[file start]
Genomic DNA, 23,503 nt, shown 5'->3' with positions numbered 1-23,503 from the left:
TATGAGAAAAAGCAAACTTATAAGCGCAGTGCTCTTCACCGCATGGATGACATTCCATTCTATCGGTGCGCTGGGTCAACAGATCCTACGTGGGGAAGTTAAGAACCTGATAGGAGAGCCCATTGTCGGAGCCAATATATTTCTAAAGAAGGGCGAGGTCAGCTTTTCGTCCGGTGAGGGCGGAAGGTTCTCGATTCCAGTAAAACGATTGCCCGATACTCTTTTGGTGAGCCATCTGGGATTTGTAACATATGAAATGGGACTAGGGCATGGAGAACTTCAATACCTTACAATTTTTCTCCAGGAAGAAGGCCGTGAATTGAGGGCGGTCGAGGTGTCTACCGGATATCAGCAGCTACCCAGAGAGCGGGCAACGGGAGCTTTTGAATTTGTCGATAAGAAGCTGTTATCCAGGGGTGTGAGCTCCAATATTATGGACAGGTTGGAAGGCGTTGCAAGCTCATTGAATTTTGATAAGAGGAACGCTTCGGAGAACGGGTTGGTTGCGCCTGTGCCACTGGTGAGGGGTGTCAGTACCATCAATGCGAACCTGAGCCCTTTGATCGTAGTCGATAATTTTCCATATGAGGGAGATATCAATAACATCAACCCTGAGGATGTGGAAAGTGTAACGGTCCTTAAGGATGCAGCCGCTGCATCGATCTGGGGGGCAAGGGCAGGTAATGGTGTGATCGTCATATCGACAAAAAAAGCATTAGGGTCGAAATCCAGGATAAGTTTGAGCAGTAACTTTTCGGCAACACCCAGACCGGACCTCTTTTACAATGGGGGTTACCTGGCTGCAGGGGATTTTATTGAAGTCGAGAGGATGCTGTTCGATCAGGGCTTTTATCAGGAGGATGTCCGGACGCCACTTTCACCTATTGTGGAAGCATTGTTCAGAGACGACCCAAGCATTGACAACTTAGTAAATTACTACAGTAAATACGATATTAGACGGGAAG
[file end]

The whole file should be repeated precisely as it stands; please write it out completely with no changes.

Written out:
Genomic DNA, 23,503 nt, shown 5'->3' with positions numbered 1-23,503 from the left:
TATGAGAAAAAGCAAACTTATAAGCGCAGTGCTCTTCACCGCATGGATGACATTCCATTCTATCGGTGCGCTGGGTCAACAGATCCTACGTGGGGAAGTTAAGAACCTGATAGGAGAGCCCATTGTCGGAGCCAATATATTTCTAAAGAAGGGCGAGGTCAGCTTTTCGTCCGGTGAGGGCGGAAGGTTCTCGATTCCAGTAAAACGATTGCCCGATACTCTTTTGGTGAGCCATCTGGGATTTGTAACATATGAAATGGGACTAGGGCATGGAGAACTTCAATACCTTACAATTTTTCTCCAGGAAGAAGGCCGTGAATTGAGGGCGGTCGAGGTGTCTACCGGATATCAGCAGCTACCCAGAGAGCGGGCAACGGGAGCTTTTGAATTTGTCGATAAGAAGCTGTTATCCAGGGGTGTGAGCTCCAATATTATGGACAGGTTGGAAGGCGTTGCAAGCTCATTGAATTTTGATAAGAGGAACGCTTCGGAGAACGGGTTGGTTGCGCCTGTGCCACTGGTGAGGGGTGTCAGTACCATCAATGCGAACCTGAGCCCTTTGATCGTAGTCGATAATTTTCCATATGAGGGAGATATCAATAACATCAACCCTGAGGATGTGGAAAGTGTAACGGTCCTTAAGGATGCAGCCGCTGCATCGATCTGGGGGGCAAGGGCAGGTAATGGTGTGATCGTCATATCGACAAAAAAAGCATTAGGGTCGAAATCCAGGATAAGTTTGAGCAGTAACTTTTCGGCAACACCCAGACCGGACCTCTTTTACAATGGGGGTTACCTGGCTGCAGGGGATTTTATTGAAGTCGAGAGGATGCTGTTCGATCAGGGCTTTTATCAGGAGGATGTCCGGACGCCACTTTCACCTATTGTGGAAGCATTGTTCAGAGACGACCCAAGCATTGACAACTTAGTAAATTACTACAGTAAATACGATATTAGACGGGAAG